Red April Flower with Orange Wheat Flower
Pricing Your Work - Not Just Another Pricing Lecture: A Dialog About Pricing Your Work

Wading Through Mud - Life as an artist.

As regular readers may know, I've been checking 39 boxes of work returned from the Loveland Museum. Checking returned work is like wading through thick, sticky mud -- slow and messy.

Damaged work
  Damaged corner of the mirror
  Click Here to view the full view of the   mirror on my website titled: 
  Identity Complex Mirror. 

Damaged boxes reported in a previous post have been the warning sign, but so far only one artwork has been damaged...but not all the boxes are opened yet.

Damaged Box While checking and cleaning each piece, it occurs to me that popular media has glamorized the life of the artist/craftsperson inspired by endless opportunities to be creative and sell work without selling your soul.

In questions for an upcoming interview (more about that in future posts), there were several questions about "the turning point" when I knew that I was successful? {Raised eyebrows and an audible "hunh", are you kidding?}

Other questions related to how I stay motivated?  Yes, there are various answers about how to stay motivated, but the REAL answer is to work even when you are not motivated.


California Dream Teapot by Harriete Estel Berman
  California Dream © 2001
  Recycled tin cans, Pentium chip
  Artist: Harriete Estel Berman
  Photo Credit: Philip Cohen

Cleaning California Dream (carefully with Q-tips) reminds me about working on this teapot six years ago. I wasn't inspired at that time! It was more like overwhelming concern about finishing it in time for the show at Mobilia Gallery. Will anyone appreciate the messages and content issues?  Will anyone buy this teapot? Is it too big? Is it too small?Berman CAifornai Dream teapot under the base

Then a discovery
while cleaning this teapot tonight. I had forgotten all about it. Where no one ever sees -- the underside of the base.

The bottom is finished and complete even though no one can see it (left image) I even wrote, "Bermaid" (adapting the Sun-Maid). Bermaid is a pseudonym for Berman (not a very good name for a feminist). I often sign my work, Bermaid, a reference to the fact that a woman (maid) made this, and a pun on "made by hand."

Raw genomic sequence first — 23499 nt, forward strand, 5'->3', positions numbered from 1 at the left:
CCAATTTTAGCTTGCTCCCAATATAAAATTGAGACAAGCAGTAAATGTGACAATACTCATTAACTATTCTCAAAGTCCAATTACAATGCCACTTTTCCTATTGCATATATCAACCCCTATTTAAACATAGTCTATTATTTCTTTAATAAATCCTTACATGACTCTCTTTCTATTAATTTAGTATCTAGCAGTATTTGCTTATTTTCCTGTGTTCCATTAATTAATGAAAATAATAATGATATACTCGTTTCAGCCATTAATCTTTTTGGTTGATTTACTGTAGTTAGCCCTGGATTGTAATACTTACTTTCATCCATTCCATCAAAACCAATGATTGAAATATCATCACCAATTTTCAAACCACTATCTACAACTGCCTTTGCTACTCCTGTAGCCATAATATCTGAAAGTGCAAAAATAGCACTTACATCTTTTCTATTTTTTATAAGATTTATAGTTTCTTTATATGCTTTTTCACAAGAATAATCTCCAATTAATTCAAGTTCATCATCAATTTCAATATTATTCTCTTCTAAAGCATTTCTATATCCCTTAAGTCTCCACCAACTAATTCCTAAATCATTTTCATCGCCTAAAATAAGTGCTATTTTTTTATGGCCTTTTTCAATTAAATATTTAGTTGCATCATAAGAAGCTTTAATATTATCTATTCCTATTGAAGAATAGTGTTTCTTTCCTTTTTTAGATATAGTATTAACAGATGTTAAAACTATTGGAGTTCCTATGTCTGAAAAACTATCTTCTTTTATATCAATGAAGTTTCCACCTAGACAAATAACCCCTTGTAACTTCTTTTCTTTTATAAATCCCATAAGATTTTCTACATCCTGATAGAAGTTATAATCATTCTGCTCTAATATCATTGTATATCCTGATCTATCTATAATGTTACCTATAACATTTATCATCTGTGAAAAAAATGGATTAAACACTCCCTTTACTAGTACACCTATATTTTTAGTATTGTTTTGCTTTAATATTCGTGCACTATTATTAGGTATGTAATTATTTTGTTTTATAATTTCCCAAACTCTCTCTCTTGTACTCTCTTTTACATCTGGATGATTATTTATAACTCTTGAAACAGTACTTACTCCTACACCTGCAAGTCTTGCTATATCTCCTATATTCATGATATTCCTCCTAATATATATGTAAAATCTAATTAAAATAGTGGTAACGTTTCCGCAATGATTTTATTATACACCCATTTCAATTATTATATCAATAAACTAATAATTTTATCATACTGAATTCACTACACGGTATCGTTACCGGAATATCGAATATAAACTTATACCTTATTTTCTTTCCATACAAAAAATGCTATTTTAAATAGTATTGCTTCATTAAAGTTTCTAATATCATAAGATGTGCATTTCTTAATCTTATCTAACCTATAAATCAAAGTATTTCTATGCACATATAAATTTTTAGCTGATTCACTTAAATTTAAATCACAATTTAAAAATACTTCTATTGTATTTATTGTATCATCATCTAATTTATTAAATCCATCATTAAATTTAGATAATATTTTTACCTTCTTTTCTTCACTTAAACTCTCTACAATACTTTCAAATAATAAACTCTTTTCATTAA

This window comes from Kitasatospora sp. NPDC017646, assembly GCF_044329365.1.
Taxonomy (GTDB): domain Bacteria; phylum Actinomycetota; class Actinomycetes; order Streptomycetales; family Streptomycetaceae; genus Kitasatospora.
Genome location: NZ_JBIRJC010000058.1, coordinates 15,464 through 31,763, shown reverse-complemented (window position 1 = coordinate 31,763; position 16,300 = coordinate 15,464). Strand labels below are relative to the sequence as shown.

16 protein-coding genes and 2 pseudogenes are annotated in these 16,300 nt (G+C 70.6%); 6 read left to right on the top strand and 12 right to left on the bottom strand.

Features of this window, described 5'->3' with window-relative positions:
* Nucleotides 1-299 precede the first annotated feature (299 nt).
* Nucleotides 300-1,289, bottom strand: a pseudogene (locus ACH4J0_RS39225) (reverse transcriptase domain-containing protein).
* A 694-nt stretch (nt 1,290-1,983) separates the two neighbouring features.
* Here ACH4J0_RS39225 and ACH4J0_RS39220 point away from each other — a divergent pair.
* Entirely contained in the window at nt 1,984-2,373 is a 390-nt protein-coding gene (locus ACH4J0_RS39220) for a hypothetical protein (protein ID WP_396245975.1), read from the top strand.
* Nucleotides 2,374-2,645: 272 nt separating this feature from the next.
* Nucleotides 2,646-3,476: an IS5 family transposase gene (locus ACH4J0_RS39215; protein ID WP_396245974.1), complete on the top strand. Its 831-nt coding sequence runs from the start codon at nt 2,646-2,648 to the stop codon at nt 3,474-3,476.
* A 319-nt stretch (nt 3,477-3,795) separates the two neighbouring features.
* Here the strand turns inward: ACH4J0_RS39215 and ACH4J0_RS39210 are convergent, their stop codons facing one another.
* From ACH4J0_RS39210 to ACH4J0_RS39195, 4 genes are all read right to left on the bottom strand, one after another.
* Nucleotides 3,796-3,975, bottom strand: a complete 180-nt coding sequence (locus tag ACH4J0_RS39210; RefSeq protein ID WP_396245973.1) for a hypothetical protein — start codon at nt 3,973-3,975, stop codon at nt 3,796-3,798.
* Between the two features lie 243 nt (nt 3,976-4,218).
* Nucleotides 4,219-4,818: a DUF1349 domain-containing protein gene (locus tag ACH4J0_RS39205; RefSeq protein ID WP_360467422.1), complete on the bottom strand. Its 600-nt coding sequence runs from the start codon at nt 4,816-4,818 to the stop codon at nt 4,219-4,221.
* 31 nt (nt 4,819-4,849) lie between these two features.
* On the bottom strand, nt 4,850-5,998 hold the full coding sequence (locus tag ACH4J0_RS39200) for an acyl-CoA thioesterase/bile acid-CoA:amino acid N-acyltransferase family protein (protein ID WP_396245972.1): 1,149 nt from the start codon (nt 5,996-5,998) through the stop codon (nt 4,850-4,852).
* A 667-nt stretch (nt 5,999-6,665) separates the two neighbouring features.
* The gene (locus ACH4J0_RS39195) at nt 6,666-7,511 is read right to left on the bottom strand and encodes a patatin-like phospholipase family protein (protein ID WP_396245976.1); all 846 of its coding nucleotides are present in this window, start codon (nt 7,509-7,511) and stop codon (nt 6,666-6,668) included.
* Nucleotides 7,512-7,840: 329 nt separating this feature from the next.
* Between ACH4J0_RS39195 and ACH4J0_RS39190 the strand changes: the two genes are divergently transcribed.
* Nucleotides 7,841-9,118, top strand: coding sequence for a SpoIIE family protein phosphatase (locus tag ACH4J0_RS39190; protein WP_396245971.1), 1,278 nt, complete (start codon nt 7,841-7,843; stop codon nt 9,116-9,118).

The secret details are always my favorite part. A personal investment that no one but a curator or collector ever sees. Sometimes I take photos of the hidden side (bottom, inside, or back as in the examples shown below), but normally these details are not public during the exhibit.

Hourglass Figure: The Scale of Torture
Inside view of 
Hourglass Figure: The Scale of Torture
  © 1994
Recycled tin cans,
Artist: Harriete Estel Berman
Photo Credit: Philip Cohen

Everyone always wonders how I keep going.  Exhibitions and purchases of the important pieces are not as frequent as in the past. The tough economy hits every level of the art world, but there is one thing you can always do....make your artwork for yourself.


Seder Plate by Harriete Estel Berman
  Back view of Seder Plate titled:
  Seven Days You Shall Eat Unleavened
  Bread, You Shall Remove Leaven
 From Your Houses © 2004-2005
 Recycled tin cans
 Artist: Harriete Estel Berman
 Photo Credit: Philip Cohen

No one ever said that the art and craft world was a good business model, it's not. Despite the plethora of online programs, podcasts, classes, marketing tips, and business gurus -- everything we offer for sale is a discretionary purchase. No one needs what we offer.  I don't care how much you promote your site, study your keywords or reinvent your metatags, a poor economy and a crowd of competition have everyone at a disadvantage.

OH MY, only 24 more boxes to open and inspect.  And one insurance claim to fill out. (more on how to make a Claim for Damaged Work soon.)

Wall peice by Harriete Estel Berman
back view of
Nice and Easy, Even If your
Marriage Doesn't Last Your Color Will
© 1997-98
Recycled tin cans, vintage steel
doll houses
Artist: Harriete Estel Berman
Photo Credit: Philip Cohen

Maybe it's time to go to bed.  Didn't someone say, "tomorrow is another day?"


This post was updated on January 14, 2022.